Monday, March 09, 2015

The PC: All about localism at the 2015 Indiana Craft Brewers Conference.

The PC: All about localism at the 2015 Indiana Craft Brewers Conference.

A weekly column by Roger A. Baylor.

In language, there are independent, subordinate, matrix, embedded and non-finite clauses. Conversely, Marxists of the Chico variety will tell you there ain’t no Sanity Clause, even if NABC brews a naughty one at Christmas.

And me? I’m please to reveal the existence of a Roger Clause. Problem is, I can’t tell you what it means (those pesky non-disclosures), so instead, I’ll write about my weekend.

On March 6, 7 and 8, the Brewers of Indiana Guild (BIG) held its inaugural Indiana Craft Brewers Conference (ICBC) at the Fourwinds Resort & Marina on Lake Monroe, near Bloomington, Indiana.

There was far too much ice on the lake for boating, but by Sunday afternoon, a hint of spring was in the air, and with it the promise of the Guild’s 5th Annual Bloomington Craft Beer Festival, to be held at the atmospheric Woolery Mill on April 11.

That’s a relatively tasteful sales pitch, as befits my position on the guild’s festival committee.

The ICBC began last Friday evening with a beery reception at Upland Brewing Company’s production facility, before returning to the President’s Suite to a broad smorgasbord of Hoosier-brewed ales and lagers in all sizes of bottle, can and growler, as donated by attending breweries. Surely area recycling revenues rose precipitously on Monday.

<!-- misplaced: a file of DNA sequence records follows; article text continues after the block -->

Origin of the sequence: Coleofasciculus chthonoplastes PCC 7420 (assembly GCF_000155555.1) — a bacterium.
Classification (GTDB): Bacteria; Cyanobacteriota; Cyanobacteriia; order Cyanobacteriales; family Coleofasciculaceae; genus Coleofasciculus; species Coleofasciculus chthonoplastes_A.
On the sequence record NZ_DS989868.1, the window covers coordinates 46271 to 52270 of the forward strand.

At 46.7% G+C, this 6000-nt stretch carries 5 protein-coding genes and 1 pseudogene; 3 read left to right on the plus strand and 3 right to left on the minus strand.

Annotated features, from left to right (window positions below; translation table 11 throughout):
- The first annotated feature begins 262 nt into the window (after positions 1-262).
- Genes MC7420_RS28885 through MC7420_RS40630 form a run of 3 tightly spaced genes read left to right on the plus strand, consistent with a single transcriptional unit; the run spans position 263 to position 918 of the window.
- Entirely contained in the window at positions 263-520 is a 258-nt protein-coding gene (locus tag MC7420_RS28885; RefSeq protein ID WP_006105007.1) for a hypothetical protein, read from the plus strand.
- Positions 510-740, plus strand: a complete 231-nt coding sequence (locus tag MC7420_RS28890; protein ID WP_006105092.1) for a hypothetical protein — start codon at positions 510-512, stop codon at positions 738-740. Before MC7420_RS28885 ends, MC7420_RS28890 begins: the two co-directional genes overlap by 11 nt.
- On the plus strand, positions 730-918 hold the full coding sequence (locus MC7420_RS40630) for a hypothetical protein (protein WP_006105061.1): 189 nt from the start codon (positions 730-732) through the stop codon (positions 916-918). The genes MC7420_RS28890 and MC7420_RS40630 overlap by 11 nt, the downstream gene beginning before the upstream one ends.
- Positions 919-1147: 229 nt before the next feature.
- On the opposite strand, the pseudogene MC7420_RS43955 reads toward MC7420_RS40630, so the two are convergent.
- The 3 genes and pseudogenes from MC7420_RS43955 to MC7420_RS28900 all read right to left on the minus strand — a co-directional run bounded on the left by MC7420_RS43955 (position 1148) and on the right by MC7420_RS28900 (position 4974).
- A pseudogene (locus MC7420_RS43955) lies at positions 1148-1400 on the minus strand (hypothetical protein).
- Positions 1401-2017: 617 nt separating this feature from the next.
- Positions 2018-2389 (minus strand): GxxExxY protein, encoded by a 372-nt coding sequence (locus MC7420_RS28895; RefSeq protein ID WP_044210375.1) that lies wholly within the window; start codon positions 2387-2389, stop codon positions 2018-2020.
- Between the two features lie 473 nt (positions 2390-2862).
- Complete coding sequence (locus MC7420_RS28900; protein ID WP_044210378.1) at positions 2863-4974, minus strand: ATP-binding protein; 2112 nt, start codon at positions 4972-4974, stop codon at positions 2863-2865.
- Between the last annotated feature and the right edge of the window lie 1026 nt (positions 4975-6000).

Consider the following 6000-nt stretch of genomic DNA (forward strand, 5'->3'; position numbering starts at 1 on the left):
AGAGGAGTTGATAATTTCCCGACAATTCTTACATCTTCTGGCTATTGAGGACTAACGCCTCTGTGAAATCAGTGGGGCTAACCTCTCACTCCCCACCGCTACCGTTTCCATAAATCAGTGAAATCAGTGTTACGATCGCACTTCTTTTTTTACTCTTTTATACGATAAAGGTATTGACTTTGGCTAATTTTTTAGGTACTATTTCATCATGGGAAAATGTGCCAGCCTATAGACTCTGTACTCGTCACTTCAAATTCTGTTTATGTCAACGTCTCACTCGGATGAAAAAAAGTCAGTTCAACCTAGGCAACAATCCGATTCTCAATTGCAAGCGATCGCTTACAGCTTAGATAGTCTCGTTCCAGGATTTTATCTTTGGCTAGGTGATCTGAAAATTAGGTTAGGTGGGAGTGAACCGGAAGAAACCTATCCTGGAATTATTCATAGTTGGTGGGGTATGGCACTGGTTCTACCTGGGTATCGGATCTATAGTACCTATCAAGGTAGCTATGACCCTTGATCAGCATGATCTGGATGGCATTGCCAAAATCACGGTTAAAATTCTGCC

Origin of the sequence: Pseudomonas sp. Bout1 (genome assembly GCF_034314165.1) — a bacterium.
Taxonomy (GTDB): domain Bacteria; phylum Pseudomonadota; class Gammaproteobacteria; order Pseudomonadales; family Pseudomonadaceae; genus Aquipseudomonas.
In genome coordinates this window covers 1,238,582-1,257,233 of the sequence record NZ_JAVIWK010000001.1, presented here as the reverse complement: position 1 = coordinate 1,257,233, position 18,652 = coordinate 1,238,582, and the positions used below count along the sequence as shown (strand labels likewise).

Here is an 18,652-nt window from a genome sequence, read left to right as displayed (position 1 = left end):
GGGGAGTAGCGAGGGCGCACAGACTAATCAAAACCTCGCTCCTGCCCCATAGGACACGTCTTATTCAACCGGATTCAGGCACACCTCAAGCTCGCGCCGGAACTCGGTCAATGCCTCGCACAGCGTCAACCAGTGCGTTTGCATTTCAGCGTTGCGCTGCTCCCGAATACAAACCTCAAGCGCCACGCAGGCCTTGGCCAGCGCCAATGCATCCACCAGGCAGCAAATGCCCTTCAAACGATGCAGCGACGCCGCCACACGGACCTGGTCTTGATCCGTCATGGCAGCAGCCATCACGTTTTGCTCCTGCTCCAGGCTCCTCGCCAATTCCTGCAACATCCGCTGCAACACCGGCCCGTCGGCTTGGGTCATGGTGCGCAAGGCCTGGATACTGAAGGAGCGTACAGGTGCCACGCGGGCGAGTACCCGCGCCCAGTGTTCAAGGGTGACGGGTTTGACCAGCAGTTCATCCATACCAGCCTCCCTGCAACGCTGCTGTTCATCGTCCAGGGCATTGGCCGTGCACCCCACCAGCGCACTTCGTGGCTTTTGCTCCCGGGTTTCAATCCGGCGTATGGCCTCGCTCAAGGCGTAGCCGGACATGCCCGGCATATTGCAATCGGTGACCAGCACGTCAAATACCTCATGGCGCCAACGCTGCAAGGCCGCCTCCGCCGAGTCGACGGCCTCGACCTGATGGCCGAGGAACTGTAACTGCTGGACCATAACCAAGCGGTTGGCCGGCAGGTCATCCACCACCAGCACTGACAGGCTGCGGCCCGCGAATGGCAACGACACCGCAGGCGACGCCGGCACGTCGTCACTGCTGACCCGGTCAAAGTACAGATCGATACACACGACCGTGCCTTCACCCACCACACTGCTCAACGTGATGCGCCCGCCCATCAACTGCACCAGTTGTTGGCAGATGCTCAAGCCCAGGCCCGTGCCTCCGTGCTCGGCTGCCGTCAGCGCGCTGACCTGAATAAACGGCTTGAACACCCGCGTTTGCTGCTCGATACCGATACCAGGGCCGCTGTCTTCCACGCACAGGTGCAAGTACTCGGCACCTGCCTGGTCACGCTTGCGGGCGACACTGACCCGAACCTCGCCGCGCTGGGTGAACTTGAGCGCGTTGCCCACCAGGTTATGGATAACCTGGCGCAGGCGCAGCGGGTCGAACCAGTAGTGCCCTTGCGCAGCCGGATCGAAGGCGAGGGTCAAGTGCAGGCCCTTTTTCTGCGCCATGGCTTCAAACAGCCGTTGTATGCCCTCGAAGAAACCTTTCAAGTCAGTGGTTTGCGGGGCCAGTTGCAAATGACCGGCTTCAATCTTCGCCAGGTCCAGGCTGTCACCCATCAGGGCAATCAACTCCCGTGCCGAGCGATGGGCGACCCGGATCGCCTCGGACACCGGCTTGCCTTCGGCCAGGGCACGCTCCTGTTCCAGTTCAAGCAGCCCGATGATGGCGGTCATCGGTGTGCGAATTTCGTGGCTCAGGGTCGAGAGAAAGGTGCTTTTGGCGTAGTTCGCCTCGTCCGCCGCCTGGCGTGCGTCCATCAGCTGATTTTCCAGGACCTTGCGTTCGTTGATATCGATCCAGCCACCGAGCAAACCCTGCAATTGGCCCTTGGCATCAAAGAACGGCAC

The merriment resumed Saturday over a solid breakfast of eggs, bacon, biscuits ‘n’ gravy and coffee, with author Doug “Indiana, One Pint at a Time” Wissing’s thoughtful overview of the history of Hoosier brewing, from the arrival of immigrants in the 19th-century to the brewery surge of the present day. When Doug finished, a day-long slate of speakers and seminars began.

There were two venues. One featured primarily technical, brewer-oriented presentations: Ron Smith on Quality and Flavor; brewer-helmed hop and yeast panels; workplace safety; water with author John Palmer; and tips on starting a lab.

In the other area, discussions focused on the management side: Hiring the right fit; restaurant management (great job, Mike Fox); copyright and trademark law; ATC Beer Law 101; Greg Kitzmiller’s spot-on marketing musings; and branding with social media, courtesy of the Guild’s own communications director, Tristan Schmid.